A very good lecture by Professor Belinda Jack
A very beautiful reading by Mark Bradshaw
"Fade far away, dissolve, and quite forget
What thou among the leaves hast never known,
The weariness, the fever, and the fret
Here, where men sit and hear each other groan;
Where palsy shakes a few, sad, last gray hairs,
Where youth grows pale, and spectre-thin, and dies;
Where but to think is to be full of sorrow And leaden-eyed despairs,
Where Beauty cannot keep her lustrous eyes,
Or new Love pine at them beyond to-morrow."
John Keats (October 31, 1795 to February 23, 1821) was a leading figure in English romanticism along with Coleridge, Wordsworth, Shelley and Byron. His "Ode to a Nightingale" is considered one of the most exquisitely beautiful poems in the English language. I am not foolish enough to make many comments upon this work of high art. I read it five times, reading time just a few minutes, listened to three podcasts, the one I link to above is the best, and I also profited from a very erudite lecture by Professor Belinda Jack (also linked above). I was moved by the sense of despair conveyed, the longing to be a Nightingale, above the pain of humanity. I was very struck by the attitude toward death shown, for me this is the full flowering of romanticism. I will return to this in future posts. I hope to soon post on two other classic romantic poems, "The Rubaiyat of Omar Khayyam" and "Elegy Written in a Country Churchyard". Both focus very much on death.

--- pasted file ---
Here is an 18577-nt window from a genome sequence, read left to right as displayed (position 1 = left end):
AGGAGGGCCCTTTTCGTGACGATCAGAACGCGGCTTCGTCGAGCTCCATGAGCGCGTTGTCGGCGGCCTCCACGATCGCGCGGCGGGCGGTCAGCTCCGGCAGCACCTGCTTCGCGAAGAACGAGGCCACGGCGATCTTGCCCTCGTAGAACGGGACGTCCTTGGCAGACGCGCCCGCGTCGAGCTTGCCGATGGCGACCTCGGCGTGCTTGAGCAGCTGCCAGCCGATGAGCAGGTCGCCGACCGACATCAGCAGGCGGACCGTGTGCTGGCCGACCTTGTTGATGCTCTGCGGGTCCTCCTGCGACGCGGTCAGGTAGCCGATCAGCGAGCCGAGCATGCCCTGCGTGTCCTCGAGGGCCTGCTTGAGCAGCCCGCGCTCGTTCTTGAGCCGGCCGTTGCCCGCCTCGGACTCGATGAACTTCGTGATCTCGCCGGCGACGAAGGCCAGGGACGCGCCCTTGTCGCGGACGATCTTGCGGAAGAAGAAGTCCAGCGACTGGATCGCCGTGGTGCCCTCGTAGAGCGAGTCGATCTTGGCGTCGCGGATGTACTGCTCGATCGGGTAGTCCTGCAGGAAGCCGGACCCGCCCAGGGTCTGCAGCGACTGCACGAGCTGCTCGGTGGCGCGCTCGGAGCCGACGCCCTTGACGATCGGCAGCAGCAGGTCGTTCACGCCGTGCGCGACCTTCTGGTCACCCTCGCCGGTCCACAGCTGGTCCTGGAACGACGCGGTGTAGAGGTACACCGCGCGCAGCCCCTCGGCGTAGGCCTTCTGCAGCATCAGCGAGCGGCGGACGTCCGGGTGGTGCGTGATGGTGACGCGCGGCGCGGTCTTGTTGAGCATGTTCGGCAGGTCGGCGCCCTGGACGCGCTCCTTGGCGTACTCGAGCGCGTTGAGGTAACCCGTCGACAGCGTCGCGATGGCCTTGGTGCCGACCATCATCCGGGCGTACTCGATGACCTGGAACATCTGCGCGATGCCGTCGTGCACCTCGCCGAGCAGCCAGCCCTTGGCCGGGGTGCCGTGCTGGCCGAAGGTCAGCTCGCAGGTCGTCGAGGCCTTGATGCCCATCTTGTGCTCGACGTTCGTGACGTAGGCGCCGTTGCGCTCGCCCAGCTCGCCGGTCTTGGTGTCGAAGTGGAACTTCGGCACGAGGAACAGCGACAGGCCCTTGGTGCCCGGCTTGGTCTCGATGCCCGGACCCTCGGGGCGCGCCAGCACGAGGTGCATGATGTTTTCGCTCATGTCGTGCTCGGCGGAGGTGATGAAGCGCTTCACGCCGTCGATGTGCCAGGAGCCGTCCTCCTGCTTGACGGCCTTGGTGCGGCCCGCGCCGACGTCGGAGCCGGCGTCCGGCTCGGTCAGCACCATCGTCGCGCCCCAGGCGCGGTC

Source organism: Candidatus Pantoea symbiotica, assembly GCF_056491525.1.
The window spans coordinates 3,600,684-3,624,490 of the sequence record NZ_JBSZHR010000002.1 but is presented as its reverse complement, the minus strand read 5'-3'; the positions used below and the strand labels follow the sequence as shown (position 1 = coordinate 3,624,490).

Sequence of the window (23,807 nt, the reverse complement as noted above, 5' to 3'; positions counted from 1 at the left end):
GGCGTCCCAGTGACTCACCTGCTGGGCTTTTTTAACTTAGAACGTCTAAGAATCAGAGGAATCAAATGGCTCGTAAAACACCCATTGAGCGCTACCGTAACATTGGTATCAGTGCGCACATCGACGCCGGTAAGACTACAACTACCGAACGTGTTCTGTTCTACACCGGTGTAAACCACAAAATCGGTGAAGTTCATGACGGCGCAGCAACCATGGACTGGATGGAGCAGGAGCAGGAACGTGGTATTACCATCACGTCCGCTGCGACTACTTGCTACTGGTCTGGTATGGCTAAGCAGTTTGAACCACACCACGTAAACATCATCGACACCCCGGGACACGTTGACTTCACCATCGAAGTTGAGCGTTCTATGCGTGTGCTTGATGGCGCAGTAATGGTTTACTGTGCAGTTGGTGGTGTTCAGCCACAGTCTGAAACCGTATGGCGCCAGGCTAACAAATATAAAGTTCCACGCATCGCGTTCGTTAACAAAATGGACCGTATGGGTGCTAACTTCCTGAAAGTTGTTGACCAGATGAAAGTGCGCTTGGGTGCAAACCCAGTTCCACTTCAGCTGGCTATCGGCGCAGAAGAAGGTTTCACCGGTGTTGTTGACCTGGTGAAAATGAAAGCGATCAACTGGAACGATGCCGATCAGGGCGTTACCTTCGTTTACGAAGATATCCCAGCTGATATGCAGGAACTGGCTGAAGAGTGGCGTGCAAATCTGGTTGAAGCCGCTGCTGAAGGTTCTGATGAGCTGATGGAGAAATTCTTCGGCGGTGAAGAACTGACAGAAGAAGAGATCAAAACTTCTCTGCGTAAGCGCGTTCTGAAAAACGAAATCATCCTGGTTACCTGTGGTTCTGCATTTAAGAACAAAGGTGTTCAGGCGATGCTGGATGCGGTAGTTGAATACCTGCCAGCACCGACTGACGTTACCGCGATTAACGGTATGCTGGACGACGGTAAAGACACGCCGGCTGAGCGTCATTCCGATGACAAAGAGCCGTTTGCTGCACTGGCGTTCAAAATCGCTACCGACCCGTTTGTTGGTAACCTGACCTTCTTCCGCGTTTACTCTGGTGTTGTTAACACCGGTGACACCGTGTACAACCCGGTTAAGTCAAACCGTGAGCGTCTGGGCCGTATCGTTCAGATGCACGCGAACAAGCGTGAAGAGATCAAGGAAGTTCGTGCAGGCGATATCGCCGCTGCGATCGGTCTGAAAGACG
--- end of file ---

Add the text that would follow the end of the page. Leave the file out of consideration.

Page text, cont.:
I will be returning to Keats, reading his remaining odes then longer works.
I read this work in an E-Book published by Bybliotech, The Complete John Keats. It is beautifully formatted and a bargain at $0.99. I prefer it to,other such works by different publishers You can, of course, find his works online. YouTube has a number of lectures on literary matters by Professor Belinda Jack and I plan to listen to all of them.